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A Double-Dog-Dare: “What do you measure?”

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That was the first question Dr. Eric Sims asked me when we sat down to lunch.  “What do you measure?”

Eric is a wine business consultants in the Napa Valley, and one of the finest financial minds I’ve ever met. As a professor, he taught a piece of my MBA program. I later asked him to advise on activities at Six Sigma Ranch and Winery.

“Well,” was my answer, “we measure sales. And we count the guests in the tasting room. What else is there?” The professor continued relentlessly: “And how often do you talk about those numbers with the team?”

I soon discovered where the man was going with his questioning: Whatever gets measured (and talked about,) that’s what grows.

The Tractor Supply Company, a well-known supplier of farming equipment, tracks monthly sales daily on a graph in the break room. If they hit the monthly goal, everyone gets a bonus. If they don’t, the bonus goes away. You can bet there are no unattended customers on the sales floor near the end of the month.

We now have one or two key metrics for each job at Six Sigma Ranch. We talk about sales and club memberships at our weekly meeting. We track things like “average membership duration” and “annual yield per acre.” These aren’t complicated, but they help everyone keep a clear focus.

If you aren’t yet sold on metrics, I dare you to try something: Pick a metric. Try sales, customer visits or even your own weight. Review it every morning for a month. Then tell us what happened!

Christian

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Choosing Products (that Create Profit)

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A friend asked this week about picking products that balance customer needs with his own farming interests. We don’t have all the answers, but we’re happy to take a stab at it!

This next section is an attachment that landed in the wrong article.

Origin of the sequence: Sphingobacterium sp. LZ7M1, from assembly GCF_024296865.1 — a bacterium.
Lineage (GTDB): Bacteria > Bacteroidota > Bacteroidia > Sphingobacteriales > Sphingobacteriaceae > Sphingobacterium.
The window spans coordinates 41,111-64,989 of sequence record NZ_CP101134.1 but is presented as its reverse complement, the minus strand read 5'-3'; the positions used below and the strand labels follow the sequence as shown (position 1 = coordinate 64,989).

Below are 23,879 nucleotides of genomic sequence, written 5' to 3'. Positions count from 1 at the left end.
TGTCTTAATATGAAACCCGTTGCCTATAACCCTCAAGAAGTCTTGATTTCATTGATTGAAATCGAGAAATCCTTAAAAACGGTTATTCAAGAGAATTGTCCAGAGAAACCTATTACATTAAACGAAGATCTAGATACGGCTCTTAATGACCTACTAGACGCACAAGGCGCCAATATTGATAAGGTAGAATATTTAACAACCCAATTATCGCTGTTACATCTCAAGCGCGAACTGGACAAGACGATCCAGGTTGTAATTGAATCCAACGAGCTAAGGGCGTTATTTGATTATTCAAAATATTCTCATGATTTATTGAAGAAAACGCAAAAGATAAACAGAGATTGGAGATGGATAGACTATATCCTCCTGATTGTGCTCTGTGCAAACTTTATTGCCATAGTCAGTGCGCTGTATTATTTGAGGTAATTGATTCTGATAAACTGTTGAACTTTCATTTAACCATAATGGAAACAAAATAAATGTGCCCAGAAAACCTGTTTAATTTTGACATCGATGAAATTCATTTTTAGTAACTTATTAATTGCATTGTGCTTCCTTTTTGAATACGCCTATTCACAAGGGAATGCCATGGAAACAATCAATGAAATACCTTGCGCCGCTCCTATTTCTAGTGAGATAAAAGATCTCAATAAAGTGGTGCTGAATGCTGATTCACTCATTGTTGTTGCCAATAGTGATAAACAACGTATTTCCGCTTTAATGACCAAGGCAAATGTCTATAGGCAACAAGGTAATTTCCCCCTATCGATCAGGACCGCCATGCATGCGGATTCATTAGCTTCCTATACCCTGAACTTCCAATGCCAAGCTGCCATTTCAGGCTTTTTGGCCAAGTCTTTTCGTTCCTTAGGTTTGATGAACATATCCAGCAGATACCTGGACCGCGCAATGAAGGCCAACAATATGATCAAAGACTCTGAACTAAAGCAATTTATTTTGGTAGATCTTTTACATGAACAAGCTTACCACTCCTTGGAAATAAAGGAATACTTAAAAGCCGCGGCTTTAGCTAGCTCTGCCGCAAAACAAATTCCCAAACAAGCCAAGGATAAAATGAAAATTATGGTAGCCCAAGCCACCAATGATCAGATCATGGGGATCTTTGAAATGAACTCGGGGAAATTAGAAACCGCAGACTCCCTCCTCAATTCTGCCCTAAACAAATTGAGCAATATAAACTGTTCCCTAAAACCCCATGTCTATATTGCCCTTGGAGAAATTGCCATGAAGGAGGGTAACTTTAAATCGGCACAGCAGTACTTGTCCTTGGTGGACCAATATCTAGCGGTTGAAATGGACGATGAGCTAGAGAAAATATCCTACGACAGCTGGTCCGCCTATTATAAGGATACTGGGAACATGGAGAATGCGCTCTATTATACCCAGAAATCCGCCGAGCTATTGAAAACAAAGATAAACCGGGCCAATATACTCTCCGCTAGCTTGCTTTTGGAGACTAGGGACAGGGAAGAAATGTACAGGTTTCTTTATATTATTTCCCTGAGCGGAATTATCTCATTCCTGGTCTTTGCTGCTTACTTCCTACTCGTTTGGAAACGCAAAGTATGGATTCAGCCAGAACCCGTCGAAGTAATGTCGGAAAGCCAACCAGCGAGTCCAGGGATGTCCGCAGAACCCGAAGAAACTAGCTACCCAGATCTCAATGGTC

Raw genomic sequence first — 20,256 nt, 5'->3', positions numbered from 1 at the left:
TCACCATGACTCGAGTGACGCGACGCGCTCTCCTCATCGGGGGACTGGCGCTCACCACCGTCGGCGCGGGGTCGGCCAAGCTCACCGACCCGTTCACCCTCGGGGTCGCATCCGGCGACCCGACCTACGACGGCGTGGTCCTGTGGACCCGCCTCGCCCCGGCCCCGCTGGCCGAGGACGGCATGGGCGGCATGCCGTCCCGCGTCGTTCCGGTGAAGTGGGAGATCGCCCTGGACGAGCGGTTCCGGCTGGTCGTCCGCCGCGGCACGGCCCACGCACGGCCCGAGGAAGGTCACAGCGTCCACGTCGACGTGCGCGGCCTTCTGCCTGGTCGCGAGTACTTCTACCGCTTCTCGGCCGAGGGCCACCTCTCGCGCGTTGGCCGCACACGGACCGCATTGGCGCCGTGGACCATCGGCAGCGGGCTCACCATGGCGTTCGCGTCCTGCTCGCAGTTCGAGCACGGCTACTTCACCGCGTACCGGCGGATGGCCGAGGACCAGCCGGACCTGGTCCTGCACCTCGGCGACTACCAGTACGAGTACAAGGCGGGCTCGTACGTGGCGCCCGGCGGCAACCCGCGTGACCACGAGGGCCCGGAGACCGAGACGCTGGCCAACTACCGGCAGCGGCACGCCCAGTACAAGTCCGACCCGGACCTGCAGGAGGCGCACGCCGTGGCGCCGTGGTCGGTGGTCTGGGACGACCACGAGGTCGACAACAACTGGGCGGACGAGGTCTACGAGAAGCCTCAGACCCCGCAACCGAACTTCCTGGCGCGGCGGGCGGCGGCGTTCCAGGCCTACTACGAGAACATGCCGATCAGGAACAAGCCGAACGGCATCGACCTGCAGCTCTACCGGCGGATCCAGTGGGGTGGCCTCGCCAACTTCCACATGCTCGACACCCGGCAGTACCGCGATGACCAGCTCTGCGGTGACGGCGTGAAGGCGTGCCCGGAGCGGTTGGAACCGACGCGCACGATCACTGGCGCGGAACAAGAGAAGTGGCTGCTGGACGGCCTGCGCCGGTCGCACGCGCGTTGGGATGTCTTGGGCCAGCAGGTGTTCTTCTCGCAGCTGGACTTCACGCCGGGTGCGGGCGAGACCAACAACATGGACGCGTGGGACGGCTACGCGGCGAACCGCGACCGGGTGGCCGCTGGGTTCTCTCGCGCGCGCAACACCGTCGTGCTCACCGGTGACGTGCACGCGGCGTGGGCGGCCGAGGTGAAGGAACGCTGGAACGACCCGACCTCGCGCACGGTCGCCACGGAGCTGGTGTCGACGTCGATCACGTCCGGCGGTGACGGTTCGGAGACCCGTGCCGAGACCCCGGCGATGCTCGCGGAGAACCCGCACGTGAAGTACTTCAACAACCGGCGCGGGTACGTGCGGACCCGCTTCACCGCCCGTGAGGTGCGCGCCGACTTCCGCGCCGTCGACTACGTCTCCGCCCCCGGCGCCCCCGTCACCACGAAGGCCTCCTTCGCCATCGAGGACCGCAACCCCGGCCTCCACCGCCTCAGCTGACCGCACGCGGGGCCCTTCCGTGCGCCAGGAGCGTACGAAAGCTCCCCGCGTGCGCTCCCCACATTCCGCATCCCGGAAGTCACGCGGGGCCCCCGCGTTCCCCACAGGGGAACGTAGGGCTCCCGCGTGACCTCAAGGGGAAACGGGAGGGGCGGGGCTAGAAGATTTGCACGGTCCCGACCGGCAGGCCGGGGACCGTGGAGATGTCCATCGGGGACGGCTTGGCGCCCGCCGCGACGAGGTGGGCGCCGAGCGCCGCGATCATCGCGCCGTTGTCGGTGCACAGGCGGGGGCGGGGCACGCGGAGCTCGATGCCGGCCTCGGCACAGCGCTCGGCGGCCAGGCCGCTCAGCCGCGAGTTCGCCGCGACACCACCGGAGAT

Here are 6 things to consider:

Grow something you like! I would make a terrible lettuce farmer. I think it’s boring. For that reason, I have no business growing lettuce! Picking a product you enjoy helps you to produce it well, sell it with enthusiasm, and enjoy the leftovers.

Grow something people eat. This is obvious, but often missed. Don’t start emu eggs or badger-hair brushes unless you have a strong conviction about them. Instead, pick something people are already buying and create a brand and quality that outperforms existing options. Hint: Check out your local grocery store to see what gets shelf space. If there is a giant cooler full of eggs, they’re likely a hot item. If there is no section for pomegranates, they’re likely less popular.

Consider cash flow. Some products sell seasonally (think turkeys), while others grow seasonally. Obviously, a turkey farmer has to plan for the influx of cash during Thanksgiving to last the rest of the year, while an egg farmer has to acknowledge that chickens produce less in the winter. Financial discipline, or a mix of seasonal products, will keep seasonality from causing problems.

Consider your climate. Merino wool sheep hate hot weather (for obvious reasons) while California grows terrible coffee. So, if you’re settled on a location, pick crops or livestock that fit there. Or, if you’re settled on a product, move to where it will thrive.

Consider perishability. Before planning a business around a product, remember that some products have a great shelf life (think honey) while others don’t (think lettuce). While neither is necessarily better, it’s worth keeping in mind, to make sure your product fits your schedule and temperament.

Consider consumption rates. At Six Sigma Ranch, we sell beef by the quarter (100 lbs.) because people eat a lot of beef. For that reason, we can do a lot of business with a few hundred customers. If we were selling only olive oil, we would need to acquire and maintain more customers to hit the same sales numbers.

Christian

Ps. We love writing on topics from blog guests, so keep them coming!

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Best of 2014

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Thank you all for an AWESOME first year at YouHaveThreeCows.com!

Here are the top 3 most popular topics from 2014, in case you missed one:

1. “If you start a business and take out a loan, you’re a moron.” –  Mark Cuban

2. Trading in the $4,425,925 Pick-Up Truck

3.  Marriage, Work and My Personality Issues

Finally, do you have any topics you would like to see in 2015? Anything related to the business of agriculture (or, apparently, marriage and personality issues =) is fair game.  Shoot us an email or a comment below, and we will cover them in this new year.

Rachel and Christian

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